Like Star Wars, Kojima doubtfully created the early Metal Gear games with any thoughts to writing a meaningful resolution to it all. After all, he was designing twitchy 2D NES games to save his job, so he made Solid Snake, the super soldier (just as Lucas was just making popcorn sci-fi movies and needed a villain with a twist, so he made Darth Vader). We’ll never really know if it was at the start of the Solid series on the PS1 that he laid the whole course of events out for himself, but just as with the first two Star Wars prequels, the first three entries in the MGS series seemed primarily concerned with tying back into itself only as it served the current title, and it was left to MGS4 (or Revenge of the Sith, in Star Wars’ case) to make it all work. But Episode III didn’t represent anything great. Fans of the series could merely watch it and say, “Yep, I guess that sets it all up for A New Hope.” MGS4 cut through the bullshit of Liquid’s arm magically taking over Revolver Ocelot, gave every character, even Snake, a purpose in life, and left players with something besides shallow villains bent solely on world domination. You could be cynical and just call it the benefit of writing a chronological ending as opposed to part three of six, or say that one simple conversation between two dying men hardly resolves two decades of melodramatic entwinement. I prefer to take my hat off and give Kojima his due credit.

Like Final Fantasy, the Metal Gear series has been filled with characters of all stripes, every manner of test and tragedy, and the uncanny ability for the hero to have an incredibly toned old man pound the shit out of the face of another toned geezer (see: Snake and Liquid’s showdown) and emerge entirely without a scratch. Okay, maybe I’m stretching a bit on the last one, but neither series seems to represent much damage on its heroes unless the story gods demand it. As anyone who knows me can attest, there was nary a more hardcore fan of Squaresoft’s flagship series. I think I could someday move on from gaming entirely, but I would forever keep a weather eye out for narrative greatness to return to the name Final Fantasy. However, MGS4 starkly embodies the divergent paths videogame storytelling has taken. Ten years ago, I would have called the game for FF in a heartbeat. Ten years ago, the gaming medium was still moving from an age where winking character sprites was expression, and a dark and mysterious past was character development. You couldn’t realistically compare those stories to the depth of a mature film or novel, but luckily our creative and youthful minds filled in the gaps. And so games became stories, and the stories became legend. But those stories aged like their graphics, and while Square may be all to happy to update their visuals for the platform du jour, the cookie cutter characters and comic book stories stay behind to remind us that perhaps we were not, in fact, experiencing greatness (no offense intended to either baking utensils or graphic novels). In response to an increasingly adult audience, however, Final Fantasy and Metal Gear have taken different approaches with regard to storytelling. The former has increased the complexity and made passing attempts at political intrigue (though conversely, its protagonists have gotten progressively younger). Its stories are no longer one man’s vision but are designed by committee, always taking the safest roads with the flagship, to appeal to the most gamers. The latter has kept the same admittedly high level of complexity over the years, tied itself spiritually to real politics, and its hero is definitely not getting any younger. Its story is the culmination of work by a single, if questionable, auteur, and it’s his vision alone that shines through in every aspect of the series’ plot. Even if sales figures do not bear it out, I would submit that the two series are nearly incomparable to any mature, modern gamer.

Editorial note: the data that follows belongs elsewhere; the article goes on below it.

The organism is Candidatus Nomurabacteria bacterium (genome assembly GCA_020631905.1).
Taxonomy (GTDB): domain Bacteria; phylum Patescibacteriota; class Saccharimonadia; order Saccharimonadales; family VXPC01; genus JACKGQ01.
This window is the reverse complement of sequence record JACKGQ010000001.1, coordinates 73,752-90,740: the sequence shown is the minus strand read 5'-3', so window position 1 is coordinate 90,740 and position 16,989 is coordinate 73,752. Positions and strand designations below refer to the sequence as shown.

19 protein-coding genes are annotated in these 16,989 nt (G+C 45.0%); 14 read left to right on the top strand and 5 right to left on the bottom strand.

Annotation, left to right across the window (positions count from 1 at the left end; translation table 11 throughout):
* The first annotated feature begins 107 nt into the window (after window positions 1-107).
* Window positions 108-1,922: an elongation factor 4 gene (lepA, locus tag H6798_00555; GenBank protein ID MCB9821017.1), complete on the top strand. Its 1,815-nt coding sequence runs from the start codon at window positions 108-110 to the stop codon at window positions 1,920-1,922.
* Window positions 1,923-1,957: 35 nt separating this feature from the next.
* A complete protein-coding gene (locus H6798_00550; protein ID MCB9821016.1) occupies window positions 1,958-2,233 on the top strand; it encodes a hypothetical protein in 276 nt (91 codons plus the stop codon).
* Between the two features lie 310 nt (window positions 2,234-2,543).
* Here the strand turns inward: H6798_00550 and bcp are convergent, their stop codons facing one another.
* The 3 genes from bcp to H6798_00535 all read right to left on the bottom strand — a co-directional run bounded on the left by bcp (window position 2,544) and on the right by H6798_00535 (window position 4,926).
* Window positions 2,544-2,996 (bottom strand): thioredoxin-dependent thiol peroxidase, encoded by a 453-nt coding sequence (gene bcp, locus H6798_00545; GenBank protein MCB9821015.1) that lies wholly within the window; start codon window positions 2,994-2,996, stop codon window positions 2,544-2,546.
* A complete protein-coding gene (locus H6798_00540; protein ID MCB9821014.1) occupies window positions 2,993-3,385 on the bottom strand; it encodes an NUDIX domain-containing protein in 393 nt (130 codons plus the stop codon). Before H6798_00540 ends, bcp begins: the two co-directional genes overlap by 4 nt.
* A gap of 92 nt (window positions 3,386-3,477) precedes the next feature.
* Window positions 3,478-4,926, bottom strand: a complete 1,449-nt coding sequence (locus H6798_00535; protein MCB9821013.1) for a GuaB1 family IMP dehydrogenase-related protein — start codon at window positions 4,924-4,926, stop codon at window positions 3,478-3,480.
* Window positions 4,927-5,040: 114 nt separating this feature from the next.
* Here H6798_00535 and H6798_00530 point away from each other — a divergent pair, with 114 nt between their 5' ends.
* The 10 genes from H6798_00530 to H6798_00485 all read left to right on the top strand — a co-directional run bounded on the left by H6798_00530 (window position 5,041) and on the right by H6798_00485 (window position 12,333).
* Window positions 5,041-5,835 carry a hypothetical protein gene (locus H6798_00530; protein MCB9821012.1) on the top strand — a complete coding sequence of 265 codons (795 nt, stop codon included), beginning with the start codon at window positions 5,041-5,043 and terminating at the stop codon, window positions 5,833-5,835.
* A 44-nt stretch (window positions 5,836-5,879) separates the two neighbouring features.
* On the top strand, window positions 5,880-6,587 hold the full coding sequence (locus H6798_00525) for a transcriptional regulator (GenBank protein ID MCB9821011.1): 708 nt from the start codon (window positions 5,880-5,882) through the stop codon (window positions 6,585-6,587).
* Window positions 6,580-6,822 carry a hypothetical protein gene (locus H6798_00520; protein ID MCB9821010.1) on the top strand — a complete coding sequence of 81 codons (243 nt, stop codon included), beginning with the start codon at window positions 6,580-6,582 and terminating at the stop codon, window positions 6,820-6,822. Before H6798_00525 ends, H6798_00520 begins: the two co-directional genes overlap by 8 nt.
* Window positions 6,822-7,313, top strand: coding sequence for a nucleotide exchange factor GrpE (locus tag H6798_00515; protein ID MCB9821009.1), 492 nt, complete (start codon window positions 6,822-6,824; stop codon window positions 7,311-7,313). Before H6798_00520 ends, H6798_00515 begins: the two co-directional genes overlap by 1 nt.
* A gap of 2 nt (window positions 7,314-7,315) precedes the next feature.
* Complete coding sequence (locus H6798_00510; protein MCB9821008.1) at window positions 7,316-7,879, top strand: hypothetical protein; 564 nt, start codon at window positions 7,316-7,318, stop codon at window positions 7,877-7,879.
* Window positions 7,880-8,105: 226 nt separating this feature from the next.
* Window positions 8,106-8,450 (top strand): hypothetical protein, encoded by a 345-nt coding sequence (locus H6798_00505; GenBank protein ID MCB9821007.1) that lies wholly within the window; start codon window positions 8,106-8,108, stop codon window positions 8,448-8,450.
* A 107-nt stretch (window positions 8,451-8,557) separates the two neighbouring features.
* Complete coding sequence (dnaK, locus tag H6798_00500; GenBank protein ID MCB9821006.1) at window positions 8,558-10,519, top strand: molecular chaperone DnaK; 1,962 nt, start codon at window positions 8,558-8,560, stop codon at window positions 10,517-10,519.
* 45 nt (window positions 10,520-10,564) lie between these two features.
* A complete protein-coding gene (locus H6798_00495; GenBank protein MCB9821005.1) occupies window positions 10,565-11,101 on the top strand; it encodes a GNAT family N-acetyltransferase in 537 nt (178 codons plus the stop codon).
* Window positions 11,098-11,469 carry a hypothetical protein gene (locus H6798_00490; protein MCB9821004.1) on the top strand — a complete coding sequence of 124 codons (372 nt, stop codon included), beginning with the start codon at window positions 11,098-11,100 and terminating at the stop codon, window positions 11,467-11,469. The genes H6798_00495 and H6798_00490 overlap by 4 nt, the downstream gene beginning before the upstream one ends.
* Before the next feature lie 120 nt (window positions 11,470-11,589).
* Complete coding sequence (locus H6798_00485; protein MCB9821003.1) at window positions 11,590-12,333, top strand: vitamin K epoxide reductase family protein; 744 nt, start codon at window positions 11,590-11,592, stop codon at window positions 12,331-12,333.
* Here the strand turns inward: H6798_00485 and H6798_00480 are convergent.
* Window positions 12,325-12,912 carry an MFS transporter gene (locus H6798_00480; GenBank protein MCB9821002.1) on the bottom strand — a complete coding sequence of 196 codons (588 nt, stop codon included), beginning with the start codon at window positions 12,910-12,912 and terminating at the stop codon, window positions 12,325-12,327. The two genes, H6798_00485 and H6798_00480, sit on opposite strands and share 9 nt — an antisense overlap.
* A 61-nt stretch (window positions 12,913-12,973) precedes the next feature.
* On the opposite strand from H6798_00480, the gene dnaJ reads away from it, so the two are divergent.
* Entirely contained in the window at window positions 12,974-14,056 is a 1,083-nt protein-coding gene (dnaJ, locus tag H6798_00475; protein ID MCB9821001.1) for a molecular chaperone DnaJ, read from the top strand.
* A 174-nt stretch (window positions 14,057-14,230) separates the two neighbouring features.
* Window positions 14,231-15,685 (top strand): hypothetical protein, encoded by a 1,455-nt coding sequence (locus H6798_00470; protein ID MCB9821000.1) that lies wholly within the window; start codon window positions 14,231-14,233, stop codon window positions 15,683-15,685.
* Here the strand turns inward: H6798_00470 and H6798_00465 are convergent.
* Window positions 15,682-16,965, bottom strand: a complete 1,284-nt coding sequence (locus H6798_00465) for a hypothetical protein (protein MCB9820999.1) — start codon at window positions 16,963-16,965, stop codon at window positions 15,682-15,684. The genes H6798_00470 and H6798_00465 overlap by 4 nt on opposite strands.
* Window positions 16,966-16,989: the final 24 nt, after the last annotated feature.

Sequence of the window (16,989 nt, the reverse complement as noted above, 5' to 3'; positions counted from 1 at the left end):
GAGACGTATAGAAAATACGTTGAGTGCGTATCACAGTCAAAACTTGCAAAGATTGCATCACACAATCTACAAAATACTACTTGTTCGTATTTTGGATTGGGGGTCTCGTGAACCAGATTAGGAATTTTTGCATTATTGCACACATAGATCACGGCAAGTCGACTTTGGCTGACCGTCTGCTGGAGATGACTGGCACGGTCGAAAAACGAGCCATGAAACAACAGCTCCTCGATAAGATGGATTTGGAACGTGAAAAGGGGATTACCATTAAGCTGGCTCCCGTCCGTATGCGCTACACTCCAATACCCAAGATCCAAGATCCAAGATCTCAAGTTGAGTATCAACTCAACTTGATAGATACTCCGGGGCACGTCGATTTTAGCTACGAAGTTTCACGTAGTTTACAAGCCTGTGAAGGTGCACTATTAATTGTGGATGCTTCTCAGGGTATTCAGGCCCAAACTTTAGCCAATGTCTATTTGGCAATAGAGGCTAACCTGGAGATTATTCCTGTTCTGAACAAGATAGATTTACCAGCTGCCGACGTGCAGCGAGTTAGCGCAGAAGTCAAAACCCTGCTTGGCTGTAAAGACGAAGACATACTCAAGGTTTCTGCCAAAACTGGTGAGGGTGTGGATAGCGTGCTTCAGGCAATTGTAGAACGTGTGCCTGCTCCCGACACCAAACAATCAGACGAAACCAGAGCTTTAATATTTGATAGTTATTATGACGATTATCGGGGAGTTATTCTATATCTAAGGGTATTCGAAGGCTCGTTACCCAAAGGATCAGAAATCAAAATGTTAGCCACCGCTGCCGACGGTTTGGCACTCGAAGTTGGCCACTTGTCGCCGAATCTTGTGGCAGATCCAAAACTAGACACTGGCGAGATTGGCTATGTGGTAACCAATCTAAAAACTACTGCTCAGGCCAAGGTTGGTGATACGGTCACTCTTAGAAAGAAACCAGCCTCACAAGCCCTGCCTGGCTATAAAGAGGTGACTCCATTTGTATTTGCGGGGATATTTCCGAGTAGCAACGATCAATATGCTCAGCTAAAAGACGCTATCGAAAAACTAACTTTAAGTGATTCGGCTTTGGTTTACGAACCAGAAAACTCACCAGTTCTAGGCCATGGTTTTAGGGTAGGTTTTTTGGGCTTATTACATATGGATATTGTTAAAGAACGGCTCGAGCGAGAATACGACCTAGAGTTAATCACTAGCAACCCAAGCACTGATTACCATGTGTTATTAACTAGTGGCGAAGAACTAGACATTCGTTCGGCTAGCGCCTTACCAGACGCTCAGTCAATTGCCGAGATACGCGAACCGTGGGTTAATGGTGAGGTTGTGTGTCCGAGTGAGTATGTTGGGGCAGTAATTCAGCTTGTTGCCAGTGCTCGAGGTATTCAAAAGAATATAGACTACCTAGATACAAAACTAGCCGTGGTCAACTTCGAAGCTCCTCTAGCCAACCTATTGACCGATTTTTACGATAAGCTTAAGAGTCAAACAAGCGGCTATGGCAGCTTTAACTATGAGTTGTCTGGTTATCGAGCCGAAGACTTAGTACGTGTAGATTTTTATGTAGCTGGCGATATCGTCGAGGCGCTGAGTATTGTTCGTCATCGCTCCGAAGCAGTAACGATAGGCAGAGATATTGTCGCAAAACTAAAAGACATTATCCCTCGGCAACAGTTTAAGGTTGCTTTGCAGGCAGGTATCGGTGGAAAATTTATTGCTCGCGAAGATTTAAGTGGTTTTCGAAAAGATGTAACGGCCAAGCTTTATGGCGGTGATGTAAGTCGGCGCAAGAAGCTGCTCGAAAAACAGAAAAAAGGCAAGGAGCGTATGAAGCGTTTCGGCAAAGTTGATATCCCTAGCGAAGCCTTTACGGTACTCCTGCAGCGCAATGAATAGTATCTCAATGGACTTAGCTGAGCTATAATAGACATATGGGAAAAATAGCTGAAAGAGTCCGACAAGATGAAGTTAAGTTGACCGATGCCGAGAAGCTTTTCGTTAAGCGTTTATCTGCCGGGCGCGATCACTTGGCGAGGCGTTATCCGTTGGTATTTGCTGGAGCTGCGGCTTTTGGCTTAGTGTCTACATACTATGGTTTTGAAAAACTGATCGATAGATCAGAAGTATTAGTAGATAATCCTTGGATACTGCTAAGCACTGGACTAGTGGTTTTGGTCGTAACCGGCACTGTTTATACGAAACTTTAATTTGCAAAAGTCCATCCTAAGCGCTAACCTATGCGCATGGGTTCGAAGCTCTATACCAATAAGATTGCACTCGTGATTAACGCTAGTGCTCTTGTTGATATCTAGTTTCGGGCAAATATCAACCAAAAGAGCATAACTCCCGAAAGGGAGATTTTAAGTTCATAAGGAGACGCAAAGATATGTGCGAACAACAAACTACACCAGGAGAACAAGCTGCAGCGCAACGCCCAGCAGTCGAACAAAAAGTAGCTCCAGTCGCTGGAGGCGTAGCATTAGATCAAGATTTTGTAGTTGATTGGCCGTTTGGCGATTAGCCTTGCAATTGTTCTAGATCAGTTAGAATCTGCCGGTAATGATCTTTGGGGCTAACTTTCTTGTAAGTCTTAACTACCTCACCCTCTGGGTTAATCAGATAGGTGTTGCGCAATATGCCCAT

As the real credits began to roll on this last adventure with Solid Snake, I found myself filled with a genuine satisfaction not felt at the onscreen arrival of Darth Vader, a hope for the future of videogames as a medium for mature storytelling not felt when Vaan and Ashe saved Ivalice from the evil Vayne. I believe real character depth is found in the little moments — in Jack witnessing his new family in the mirror; in a father and son who, arms locked in combat, find the anger changed in an instant to familial embrace, now that there’s no longer anything left to fight about — and true storytelling is in the binding of those moments, resolving both the external and internal conflicts with poise and graceful denouement. It requires a gifted storyteller expressing his unique vision, something both Star Wars and Final Fantasy lack in one respect or the other. But fortunately for all of us, Metal Gear Solid seems to show us, in the end, it had just that.